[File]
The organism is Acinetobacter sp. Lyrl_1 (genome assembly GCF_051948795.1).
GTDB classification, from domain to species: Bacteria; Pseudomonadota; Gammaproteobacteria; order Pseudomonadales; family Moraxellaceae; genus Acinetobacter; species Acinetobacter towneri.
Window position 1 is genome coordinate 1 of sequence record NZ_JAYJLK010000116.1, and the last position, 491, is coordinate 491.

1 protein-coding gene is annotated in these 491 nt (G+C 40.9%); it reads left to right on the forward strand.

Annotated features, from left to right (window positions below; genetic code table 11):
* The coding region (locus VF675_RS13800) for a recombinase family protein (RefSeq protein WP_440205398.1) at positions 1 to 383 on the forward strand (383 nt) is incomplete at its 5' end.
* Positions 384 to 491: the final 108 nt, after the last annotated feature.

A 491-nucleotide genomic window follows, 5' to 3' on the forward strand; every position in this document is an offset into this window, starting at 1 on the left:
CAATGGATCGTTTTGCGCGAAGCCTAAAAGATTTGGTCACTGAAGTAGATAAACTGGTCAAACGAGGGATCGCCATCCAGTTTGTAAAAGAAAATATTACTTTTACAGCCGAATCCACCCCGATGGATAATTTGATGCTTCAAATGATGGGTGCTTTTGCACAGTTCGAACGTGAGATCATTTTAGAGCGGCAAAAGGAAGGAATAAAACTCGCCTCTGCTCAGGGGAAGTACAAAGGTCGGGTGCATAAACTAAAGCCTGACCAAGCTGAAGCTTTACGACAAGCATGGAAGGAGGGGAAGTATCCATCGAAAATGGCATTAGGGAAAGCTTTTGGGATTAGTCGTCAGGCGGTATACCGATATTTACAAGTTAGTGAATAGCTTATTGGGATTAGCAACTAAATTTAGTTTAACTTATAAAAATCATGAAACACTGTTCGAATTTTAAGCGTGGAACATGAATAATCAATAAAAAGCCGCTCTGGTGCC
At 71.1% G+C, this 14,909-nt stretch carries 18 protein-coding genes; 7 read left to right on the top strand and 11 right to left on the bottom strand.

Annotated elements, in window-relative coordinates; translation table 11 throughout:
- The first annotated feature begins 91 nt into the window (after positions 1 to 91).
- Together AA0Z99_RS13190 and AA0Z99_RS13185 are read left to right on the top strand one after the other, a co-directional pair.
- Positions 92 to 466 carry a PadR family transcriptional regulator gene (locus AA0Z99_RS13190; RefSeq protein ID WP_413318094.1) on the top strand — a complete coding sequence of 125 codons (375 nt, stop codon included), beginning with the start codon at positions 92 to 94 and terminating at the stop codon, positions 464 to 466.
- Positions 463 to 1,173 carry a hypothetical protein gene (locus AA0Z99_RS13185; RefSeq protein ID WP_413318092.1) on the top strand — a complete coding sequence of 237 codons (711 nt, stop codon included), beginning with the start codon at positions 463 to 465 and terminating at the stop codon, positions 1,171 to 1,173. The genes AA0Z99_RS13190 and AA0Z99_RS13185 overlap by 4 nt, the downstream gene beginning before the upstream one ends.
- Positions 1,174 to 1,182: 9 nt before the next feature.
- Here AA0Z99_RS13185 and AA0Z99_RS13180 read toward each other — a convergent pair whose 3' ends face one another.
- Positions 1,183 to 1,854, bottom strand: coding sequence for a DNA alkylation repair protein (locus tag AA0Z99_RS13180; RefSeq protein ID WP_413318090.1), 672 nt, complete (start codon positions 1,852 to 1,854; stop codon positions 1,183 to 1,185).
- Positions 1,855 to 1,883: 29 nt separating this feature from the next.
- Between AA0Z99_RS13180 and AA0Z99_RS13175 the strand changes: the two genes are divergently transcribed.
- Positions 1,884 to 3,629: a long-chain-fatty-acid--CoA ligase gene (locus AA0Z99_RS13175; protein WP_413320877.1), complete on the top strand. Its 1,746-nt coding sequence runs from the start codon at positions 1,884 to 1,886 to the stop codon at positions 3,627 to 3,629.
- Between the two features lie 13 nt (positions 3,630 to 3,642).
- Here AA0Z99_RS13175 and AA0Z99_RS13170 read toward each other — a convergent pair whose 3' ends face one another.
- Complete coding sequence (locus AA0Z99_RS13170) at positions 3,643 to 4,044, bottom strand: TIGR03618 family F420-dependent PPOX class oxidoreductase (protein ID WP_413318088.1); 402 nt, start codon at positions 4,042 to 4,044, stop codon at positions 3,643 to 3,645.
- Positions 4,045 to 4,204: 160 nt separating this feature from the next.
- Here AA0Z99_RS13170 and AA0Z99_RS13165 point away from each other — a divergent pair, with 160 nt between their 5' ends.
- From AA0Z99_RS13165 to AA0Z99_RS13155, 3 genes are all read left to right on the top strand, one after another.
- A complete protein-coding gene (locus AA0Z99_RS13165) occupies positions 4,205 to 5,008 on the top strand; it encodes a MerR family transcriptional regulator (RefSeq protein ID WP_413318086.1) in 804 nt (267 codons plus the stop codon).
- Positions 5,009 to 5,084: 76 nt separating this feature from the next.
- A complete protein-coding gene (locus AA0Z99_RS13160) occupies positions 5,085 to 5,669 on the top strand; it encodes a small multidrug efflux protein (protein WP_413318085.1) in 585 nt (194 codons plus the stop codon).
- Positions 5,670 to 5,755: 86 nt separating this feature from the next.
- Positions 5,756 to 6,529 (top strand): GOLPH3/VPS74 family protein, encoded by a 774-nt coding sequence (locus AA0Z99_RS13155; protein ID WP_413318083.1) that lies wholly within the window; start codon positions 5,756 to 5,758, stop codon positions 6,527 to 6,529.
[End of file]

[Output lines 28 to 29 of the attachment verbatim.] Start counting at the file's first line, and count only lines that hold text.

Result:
- A complete protein-coding gene (locus AA0Z99_RS13165) occupies positions 4,205 to 5,008 on the top strand; it encodes a MerR family transcriptional regulator (RefSeq protein ID WP_413318086.1) in 804 nt (267 codons plus the stop codon).
- Positions 5,009 to 5,084: 76 nt separating this feature from the next.